What Are Trigger Words? (And How to Use Them in Writing)

Trigger words are a common marketing tool used in business copywriting. In this post, we’ll explain what trigger words are and share our top tips to help you edit them in your clients’ writing.

What Are Trigger Words?

Trigger words (or power words) are words or phrases that compel the reader to take an action, or what’s called a conversion in the marketing world. They’re most often found in business writing to encourage behavior like clicking a link, buying a product, or signing up for an email list.

To provoke the desired response, trigger words rely on connecting with the audience’s emotions. This might involve:

  • Inspiring urgency and a fear of missing out (e.g., “hurry,” “sale ends soon,” “last chance,” “exclusive offer,” “while stocks last,” “must have”)
  • Emphasizing luxury (e.g., “stunning,” “rare find,” “desirable,” “beautiful,” “one-of-a-kind”)
  • Encouraging curiosity (e.g., “find out,” “discover,” “secret,” “unbelievable,” “little-known,” “bizarre”)
  • Proposing solutions to a problem (e.g., “no more hassle,” “easy to use,” “fail-proof,” “how to,” “10 easy steps,” “boost,” “say goodbye to,” “prevent”)
  • Positioning the author as an expert (e.g., “comprehensive,” “reliable,” “trustworthy,” “world-renowned,” “professional,” “proven”)

Of course, this isn’t an exhaustive list. You can find corresponding trigger words to any emotion an author is trying to appeal to.

Editing Trigger Words

As an editor, it’s important for you to be aware of trigger words and how to edit them. This is especially true if you work with business and marketing copy. With that in mind, here are some tips on helping your client enhance their writing with trigger words.

1. Placement of Trigger Words

Trigger words need to be in the right place to work effectively. In marketing copy, you’ll most often come across trigger words in headings:

Top 10 Cleaning Hacks to Get Your Bathroom Sparkling

Say Goodbye to Monday Blues: 3 Fun Tricks to Cheer Up Your Office

How to Create Amazing Jewelry Your Friends Will Love

When used here, trigger words are designed to prompt the reader to click through, continue reading, and share the content with others.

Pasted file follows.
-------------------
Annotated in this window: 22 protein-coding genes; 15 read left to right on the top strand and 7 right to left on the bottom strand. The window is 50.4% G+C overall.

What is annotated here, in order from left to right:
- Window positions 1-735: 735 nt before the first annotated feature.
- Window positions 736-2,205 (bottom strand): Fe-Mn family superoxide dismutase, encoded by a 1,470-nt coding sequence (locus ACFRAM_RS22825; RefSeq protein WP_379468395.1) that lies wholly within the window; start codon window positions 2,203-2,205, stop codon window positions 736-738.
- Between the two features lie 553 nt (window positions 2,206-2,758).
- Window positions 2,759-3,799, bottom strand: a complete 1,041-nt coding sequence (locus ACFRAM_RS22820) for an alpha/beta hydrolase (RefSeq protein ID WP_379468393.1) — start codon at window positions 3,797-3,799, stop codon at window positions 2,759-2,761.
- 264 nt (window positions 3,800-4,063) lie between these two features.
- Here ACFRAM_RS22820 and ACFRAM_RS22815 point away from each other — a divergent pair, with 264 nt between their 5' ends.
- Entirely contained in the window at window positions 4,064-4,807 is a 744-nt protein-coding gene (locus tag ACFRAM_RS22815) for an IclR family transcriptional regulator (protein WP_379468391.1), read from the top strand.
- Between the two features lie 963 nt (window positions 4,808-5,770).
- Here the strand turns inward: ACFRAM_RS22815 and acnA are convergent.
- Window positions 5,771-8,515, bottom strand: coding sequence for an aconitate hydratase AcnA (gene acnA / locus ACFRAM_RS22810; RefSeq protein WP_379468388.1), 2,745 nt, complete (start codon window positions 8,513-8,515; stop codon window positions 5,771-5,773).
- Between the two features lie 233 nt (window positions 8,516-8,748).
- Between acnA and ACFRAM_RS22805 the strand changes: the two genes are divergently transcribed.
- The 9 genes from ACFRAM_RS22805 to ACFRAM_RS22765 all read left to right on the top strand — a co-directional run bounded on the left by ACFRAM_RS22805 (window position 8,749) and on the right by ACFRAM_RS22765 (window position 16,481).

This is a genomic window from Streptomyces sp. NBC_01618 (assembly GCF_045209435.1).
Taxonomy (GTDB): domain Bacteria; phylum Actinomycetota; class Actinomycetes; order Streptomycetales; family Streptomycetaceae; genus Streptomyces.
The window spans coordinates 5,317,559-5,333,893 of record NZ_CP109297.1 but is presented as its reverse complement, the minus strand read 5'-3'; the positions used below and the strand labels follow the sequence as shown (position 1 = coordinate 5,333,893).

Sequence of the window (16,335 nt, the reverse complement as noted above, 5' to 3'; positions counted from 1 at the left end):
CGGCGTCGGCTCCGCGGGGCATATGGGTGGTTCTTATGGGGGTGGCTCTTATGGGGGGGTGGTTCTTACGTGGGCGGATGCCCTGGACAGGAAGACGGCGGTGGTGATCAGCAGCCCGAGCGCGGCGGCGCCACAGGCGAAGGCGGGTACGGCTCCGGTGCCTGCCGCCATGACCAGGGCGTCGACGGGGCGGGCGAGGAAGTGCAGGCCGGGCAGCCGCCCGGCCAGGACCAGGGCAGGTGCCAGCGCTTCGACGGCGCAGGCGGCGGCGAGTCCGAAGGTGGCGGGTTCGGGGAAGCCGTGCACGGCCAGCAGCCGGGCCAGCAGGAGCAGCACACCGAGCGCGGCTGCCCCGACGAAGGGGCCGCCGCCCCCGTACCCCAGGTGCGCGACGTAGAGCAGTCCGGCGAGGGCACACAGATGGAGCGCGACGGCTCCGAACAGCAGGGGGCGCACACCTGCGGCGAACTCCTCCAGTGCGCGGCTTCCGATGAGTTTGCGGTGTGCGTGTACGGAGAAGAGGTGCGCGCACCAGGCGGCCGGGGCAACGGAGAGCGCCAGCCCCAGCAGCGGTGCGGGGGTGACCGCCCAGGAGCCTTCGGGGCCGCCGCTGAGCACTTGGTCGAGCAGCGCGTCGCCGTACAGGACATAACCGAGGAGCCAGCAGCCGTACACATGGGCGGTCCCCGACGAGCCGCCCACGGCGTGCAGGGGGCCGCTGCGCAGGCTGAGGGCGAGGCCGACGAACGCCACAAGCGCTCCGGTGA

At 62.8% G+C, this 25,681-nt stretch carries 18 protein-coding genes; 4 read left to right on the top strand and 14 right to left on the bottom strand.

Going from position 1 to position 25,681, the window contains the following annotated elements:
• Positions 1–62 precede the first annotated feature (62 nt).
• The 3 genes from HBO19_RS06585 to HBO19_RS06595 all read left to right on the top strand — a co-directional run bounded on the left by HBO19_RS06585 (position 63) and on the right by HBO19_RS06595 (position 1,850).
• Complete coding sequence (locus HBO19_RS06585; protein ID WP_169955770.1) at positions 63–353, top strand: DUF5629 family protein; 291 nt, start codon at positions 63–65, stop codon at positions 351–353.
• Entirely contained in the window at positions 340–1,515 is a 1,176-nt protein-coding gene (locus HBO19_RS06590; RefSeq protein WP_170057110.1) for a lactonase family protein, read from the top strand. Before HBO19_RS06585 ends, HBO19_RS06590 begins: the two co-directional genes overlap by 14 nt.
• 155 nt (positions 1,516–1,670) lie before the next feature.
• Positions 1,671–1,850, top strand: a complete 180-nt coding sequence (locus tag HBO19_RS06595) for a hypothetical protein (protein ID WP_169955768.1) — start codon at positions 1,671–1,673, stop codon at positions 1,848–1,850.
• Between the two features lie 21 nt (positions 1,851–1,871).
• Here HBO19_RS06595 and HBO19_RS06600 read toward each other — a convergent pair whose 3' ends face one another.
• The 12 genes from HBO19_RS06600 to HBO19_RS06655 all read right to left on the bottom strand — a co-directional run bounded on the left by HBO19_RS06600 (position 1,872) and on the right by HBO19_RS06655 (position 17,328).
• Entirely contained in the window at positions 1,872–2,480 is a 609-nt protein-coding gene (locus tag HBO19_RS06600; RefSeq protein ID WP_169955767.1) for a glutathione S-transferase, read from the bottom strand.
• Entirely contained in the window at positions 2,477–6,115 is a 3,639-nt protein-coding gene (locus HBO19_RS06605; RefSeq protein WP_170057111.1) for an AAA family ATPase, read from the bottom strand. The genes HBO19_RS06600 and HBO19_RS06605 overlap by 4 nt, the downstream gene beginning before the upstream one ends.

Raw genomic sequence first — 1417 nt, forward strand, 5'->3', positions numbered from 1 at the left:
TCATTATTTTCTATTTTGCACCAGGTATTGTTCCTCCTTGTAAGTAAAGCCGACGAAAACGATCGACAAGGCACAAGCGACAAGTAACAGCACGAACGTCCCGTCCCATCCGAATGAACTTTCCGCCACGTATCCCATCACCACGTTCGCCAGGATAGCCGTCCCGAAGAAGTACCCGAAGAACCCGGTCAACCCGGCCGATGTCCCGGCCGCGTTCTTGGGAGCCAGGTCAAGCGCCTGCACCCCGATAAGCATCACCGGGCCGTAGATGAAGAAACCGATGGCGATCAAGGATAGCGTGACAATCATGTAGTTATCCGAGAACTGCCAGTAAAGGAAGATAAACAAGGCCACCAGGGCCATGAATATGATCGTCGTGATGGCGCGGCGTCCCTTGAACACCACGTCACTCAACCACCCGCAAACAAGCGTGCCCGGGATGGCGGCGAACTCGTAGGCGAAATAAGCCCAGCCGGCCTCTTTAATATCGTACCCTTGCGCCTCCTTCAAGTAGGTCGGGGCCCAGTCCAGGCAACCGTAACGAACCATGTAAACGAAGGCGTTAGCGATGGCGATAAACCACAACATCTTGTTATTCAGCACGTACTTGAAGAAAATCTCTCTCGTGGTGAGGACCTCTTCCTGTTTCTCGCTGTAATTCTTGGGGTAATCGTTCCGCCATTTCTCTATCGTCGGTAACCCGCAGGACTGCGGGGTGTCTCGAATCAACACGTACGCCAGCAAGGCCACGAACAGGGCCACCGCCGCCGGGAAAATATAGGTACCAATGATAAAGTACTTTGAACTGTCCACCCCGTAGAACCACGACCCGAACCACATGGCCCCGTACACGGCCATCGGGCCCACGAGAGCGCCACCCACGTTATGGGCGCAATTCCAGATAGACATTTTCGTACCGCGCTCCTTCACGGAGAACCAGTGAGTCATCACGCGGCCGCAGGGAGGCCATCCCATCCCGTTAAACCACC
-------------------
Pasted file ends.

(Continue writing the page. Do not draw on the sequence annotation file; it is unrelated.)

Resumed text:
There may be powerful words in the main content itself, but if your client hasn’t used trigger words in their headings, readers are less likely to take interest in the content and follow through on the desired action. If this is the case, you might suggest adding a trigger word or two to the heading:

How to Write a Book Fast ✘

How to Pen a Literary Masterpiece in Just 5 Steps

Other appropriate places for trigger words include:

  • Subheadings
  • Pop-ups
  • Landing pages
  • Product descriptions
  • Buttons
  • Email subjects
  • Calls to action

Pay close attention to these aspects of your client’s writing to make sure their trigger words have been used to their full potential.

2. Suitability of Trigger Words

While trigger words should appeal to our emotions, they need to suite the content in which they appear and the intended audience. They should also be appropriate to the feeling your client wants to evoke. If your client is writing about a limited-time deal, a trigger phrase like “sit back and relax” would be at odds with the intended sense of urgency.

In a similar vein, trigger words shouldn’t push an emotion too far. For example, while it’s fine to use trigger words that inspire anger, like “outrageous” or “sick and tired,” your client shouldn’t cross the line into overtly aggressive or confrontational language.

As an editor, it’s your job to ensure that your client has used suitable and appropriate words in their writing and to suggest alternatives when necessary.

3. Frequency of Trigger Words

Finally, it’s important not to overuse trigger words. For one thing, readers will notice if a piece of writing contains too many trigger words, as it will sound stilted and unnatural and could be interpreted as clickbait.

What’s more, overusing trigger words can confuse the action your client wants the reader to take. Take a look at this subheading:

Last chance to win our amazingly cheap luxury cruise tickets! This exclusive deal is nation-wide and it’s selling out fast!

There are multiple conflicting trigger words here. Is the cruise a luxury vacation or a cheap deal? Is the reader going to win tickets, or do they need to buy them? Is the offer exclusive or open to everyone? There’s no clear emotion for the reader to act on.

So, while trigger words are an essential marketing technique, you’ll need to ensure your client has used them sparingly to make the most of them.

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